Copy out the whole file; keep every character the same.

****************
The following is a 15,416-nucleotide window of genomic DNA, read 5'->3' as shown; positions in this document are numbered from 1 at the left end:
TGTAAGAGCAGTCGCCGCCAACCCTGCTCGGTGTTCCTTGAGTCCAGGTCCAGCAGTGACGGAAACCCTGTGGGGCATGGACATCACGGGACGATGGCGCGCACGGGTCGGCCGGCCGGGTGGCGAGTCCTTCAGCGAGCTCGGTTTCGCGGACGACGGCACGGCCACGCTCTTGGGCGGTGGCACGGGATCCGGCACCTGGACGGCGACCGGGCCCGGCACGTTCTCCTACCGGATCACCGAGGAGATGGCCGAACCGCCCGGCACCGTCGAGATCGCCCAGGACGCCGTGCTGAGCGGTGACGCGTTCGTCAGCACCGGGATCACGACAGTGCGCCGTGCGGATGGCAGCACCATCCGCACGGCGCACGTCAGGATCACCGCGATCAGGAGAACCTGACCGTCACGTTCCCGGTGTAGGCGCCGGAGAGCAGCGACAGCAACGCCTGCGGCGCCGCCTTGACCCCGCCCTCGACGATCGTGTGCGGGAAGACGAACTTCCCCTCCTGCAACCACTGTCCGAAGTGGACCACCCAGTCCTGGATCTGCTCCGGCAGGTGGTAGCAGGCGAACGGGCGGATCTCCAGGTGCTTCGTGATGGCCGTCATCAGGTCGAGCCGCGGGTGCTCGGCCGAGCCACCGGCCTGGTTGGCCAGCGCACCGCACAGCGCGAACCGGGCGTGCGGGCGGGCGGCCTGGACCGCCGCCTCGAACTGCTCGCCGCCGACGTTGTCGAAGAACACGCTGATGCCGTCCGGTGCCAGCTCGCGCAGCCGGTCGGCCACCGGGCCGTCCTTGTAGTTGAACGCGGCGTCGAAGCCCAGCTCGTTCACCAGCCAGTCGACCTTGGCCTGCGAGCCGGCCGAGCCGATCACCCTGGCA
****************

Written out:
The following is a 15,416-nucleotide window of genomic DNA, read 5'->3' as shown; positions in this document are numbered from 1 at the left end:
TGTAAGAGCAGTCGCCGCCAACCCTGCTCGGTGTTCCTTGAGTCCAGGTCCAGCAGTGACGGAAACCCTGTGGGGCATGGACATCACGGGACGATGGCGCGCACGGGTCGGCCGGCCGGGTGGCGAGTCCTTCAGCGAGCTCGGTTTCGCGGACGACGGCACGGCCACGCTCTTGGGCGGTGGCACGGGATCCGGCACCTGGACGGCGACCGGGCCCGGCACGTTCTCCTACCGGATCACCGAGGAGATGGCCGAACCGCCCGGCACCGTCGAGATCGCCCAGGACGCCGTGCTGAGCGGTGACGCGTTCGTCAGCACCGGGATCACGACAGTGCGCCGTGCGGATGGCAGCACCATCCGCACGGCGCACGTCAGGATCACCGCGATCAGGAGAACCTGACCGTCACGTTCCCGGTGTAGGCGCCGGAGAGCAGCGACAGCAACGCCTGCGGCGCCGCCTTGACCCCGCCCTCGACGATCGTGTGCGGGAAGACGAACTTCCCCTCCTGCAACCACTGTCCGAAGTGGACCACCCAGTCCTGGATCTGCTCCGGCAGGTGGTAGCAGGCGAACGGGCGGATCTCCAGGTGCTTCGTGATGGCCGTCATCAGGTCGAGCCGCGGGTGCTCGGCCGAGCCACCGGCCTGGTTGGCCAGCGCACCGCACAGCGCGAACCGGGCGTGCGGGCGGGCGGCCTGGACCGCCGCCTCGAACTGCTCGCCGCCGACGTTGTCGAAGAACACGCTGATGCCGTCCGGTGCCAGCTCGCGCAGCCGGTCGGCCACCGGGCCGTCCTTGTAGTTGAACGCGGCGTCGAAGCCCAGCTCGTTCACCAGCCAGTCGACCTTGGCCTGCGAGCCGGCCGAGCCGATCACCCTGGCA